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With wonders born, by miracles preserv'd,
A heavenly Hoft the infant's cradle ferv'd :
And men his healing empire's omen read,
When fun with stars, and day with night agreed,
His youth for valorous patience was renown'd;
Like David, perfecuted first, then crown'd:
Lov'd in all courts, admir'd where'er he came,
At once our nation's glory, and its fhame :
They bleft the ifle where fuch great spirits dwell,
Abhorr'd the men, that could fuch worth expel.
To fpare our lives, he meekly did defeat

Thofe Sauls, whom wand'ring affes made fo great;
Waiting till heaven's election fhould be shown,
And the Almighty should his unction own.

And own he did

his powerful arm display'd;

And Ifrael, the belov'd of God, obey'd;


Call'd by his people's tears, he came, he eas'd
The groaning nation, the black storms appeas'd,
Did greater bleffings, than he took, afford
England itself was more, than he, restor❜d.
Unhappy Albion, by ftrange ills opprefs'd,
In various fevers toft, could find no reft;
Quite fpent and weary'd, to his arms fhe fled,
And rested on his shoulders her fair bending head.
In conquefts mild, he came from exile kind;
No climes, no provocations, chang'd his mind;
No malice fhew'd, no hate, revenge, or pride,
But rul'd as meekly, as his father dy'd;
Eas'd us from endlefs wars, made difcords ceafe,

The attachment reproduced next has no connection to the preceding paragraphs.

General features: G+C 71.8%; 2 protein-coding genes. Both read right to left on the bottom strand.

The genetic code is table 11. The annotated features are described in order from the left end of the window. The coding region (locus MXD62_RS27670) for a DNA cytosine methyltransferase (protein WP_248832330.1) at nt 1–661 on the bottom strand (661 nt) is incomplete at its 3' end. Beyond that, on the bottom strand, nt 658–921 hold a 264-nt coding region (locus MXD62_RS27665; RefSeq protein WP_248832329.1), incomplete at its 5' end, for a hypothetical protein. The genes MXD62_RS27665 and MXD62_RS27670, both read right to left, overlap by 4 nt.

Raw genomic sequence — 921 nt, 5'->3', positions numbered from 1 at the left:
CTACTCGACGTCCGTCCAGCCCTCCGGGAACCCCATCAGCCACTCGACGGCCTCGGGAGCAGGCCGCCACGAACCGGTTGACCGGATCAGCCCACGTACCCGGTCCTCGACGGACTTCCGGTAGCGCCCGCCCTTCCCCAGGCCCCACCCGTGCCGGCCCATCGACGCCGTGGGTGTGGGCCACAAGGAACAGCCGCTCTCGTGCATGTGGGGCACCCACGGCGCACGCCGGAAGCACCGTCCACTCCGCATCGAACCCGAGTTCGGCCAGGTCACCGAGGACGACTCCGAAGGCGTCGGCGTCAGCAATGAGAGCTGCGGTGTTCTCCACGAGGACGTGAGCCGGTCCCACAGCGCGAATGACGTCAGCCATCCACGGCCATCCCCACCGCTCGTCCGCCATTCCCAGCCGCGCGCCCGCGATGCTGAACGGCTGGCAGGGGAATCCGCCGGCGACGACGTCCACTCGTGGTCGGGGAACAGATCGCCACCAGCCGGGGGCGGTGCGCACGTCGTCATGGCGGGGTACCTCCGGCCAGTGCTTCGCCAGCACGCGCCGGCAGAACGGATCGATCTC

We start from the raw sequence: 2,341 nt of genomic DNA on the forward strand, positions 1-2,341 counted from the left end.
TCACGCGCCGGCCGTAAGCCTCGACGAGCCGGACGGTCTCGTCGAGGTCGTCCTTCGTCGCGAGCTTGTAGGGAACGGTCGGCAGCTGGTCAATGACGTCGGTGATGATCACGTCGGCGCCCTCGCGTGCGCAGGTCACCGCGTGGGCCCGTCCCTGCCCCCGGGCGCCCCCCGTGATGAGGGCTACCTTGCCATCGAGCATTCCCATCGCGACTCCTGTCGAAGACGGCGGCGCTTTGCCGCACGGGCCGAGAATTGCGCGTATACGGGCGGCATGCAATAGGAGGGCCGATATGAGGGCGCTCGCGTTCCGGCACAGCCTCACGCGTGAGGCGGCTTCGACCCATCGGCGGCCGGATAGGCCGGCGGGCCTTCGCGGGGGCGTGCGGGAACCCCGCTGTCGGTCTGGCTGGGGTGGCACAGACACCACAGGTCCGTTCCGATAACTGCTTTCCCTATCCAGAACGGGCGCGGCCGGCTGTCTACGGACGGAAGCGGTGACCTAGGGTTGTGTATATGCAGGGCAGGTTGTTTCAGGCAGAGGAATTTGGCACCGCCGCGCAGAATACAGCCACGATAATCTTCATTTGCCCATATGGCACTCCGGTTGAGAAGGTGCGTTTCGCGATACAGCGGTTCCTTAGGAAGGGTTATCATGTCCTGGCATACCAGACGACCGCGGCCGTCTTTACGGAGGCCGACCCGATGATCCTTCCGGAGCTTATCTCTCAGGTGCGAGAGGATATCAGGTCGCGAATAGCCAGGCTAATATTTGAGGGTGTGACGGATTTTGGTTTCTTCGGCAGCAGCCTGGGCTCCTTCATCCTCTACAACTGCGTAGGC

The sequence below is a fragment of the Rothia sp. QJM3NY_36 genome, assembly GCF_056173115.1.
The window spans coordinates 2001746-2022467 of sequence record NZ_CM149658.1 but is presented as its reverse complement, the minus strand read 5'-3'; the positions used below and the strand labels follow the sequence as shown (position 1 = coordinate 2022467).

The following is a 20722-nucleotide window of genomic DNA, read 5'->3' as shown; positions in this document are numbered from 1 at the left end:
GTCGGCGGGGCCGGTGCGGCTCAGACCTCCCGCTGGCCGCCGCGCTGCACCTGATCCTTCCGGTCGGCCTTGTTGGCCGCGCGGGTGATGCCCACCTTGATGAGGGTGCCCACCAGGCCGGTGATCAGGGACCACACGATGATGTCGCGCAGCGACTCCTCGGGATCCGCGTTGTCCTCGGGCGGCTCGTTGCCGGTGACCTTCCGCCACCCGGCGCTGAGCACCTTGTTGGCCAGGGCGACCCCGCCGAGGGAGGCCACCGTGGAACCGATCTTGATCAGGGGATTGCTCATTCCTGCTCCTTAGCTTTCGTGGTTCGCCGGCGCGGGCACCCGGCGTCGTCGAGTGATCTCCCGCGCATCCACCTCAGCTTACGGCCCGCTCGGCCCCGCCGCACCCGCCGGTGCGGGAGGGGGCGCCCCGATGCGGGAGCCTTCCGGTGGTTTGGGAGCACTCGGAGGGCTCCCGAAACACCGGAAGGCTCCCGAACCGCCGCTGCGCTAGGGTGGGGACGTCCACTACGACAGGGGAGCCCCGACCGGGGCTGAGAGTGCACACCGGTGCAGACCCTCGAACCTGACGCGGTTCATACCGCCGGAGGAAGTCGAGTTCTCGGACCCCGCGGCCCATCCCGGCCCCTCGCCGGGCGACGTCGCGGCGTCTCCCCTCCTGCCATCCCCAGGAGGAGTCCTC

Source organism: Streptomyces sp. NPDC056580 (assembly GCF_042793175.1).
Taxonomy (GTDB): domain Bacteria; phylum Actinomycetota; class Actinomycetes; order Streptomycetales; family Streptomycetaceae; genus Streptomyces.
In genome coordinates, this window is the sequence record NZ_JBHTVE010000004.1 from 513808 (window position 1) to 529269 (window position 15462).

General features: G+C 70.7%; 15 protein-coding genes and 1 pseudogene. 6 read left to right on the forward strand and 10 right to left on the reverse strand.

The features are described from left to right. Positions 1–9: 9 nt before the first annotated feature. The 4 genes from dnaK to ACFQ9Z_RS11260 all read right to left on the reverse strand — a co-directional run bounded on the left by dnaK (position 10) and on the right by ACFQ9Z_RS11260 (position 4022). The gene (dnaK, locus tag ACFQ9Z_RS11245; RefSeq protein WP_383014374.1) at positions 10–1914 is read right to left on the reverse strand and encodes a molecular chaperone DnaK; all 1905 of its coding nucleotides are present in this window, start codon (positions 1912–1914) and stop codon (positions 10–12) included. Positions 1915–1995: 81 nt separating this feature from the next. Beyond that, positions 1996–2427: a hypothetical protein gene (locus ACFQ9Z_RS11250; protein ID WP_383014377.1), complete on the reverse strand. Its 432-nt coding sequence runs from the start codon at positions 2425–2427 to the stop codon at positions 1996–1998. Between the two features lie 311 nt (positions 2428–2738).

Reftor'd to quict, and maintain'd in peace.

A mighty

A mighty series of new time began,

And rolling years in joyful circles ran.

Then wealth the city, bufinefs fill'd the port,
To mirth our tumults turn'd, our wars to fport :
Then learning flourish'd, blooming arts did fpring,
And the glad Mufes prun'd their drooping wing:
Then did our flying towers improvement know,
Who now command as far as winds can blow;
With canvass wings round all the globe they fly,
And, built by Charles's art, all storms defy;
Το every coaft with ready fails are hurl'd,
Fill us with wealth, and with our fame the world;
From whofe diftractions feas do us divide;

Their riches here in floating caftles ride.
We reap the fwarthy Indian's fweat and toil;
Their fruit, without the mischiefs of their foil.
Here in cool fhades their gold and pearls receive,
Free from the heat which does their luftre give.
In Perfian filks, eat Eaftern fpice; fecure
From burning fluxes, and their calenture:
Under our vines, upon the peaceful shore,
We fee all Europe toast, hear tempests roar :
Rapine, fword, wars, and famine, rage abroad,
While Charles their hoft, like Jove from Ida, aw'd;
Us from our foes, and from ourselves did fhield,
Our towns from tumults, and from arms the field;
For when bold Faction goodnefs could difdain,
Unwillingly he us'd a straiter rein:

In the ftill gentle voice he lov'd to fpeak,
But could with thunder harden'd rebels break.


Yet though they wak'd the laws, his tender mind
Was undisturb'd, in wrath feverely kind;
Tempting his power, and urging to affume;
Thus Jove in love did Semele confume.

As the ftout oak, when round his trunk the vine
Does in foft wreaths and amorous foldings twine,
Easy and flight appears; the winds from far
Summon their noify forces to the war:

But though fo gentle feems his outward form,
His hidden ftrenth out-braves the loudest ftorm:
Firmer he stands, and boldly keeps the field,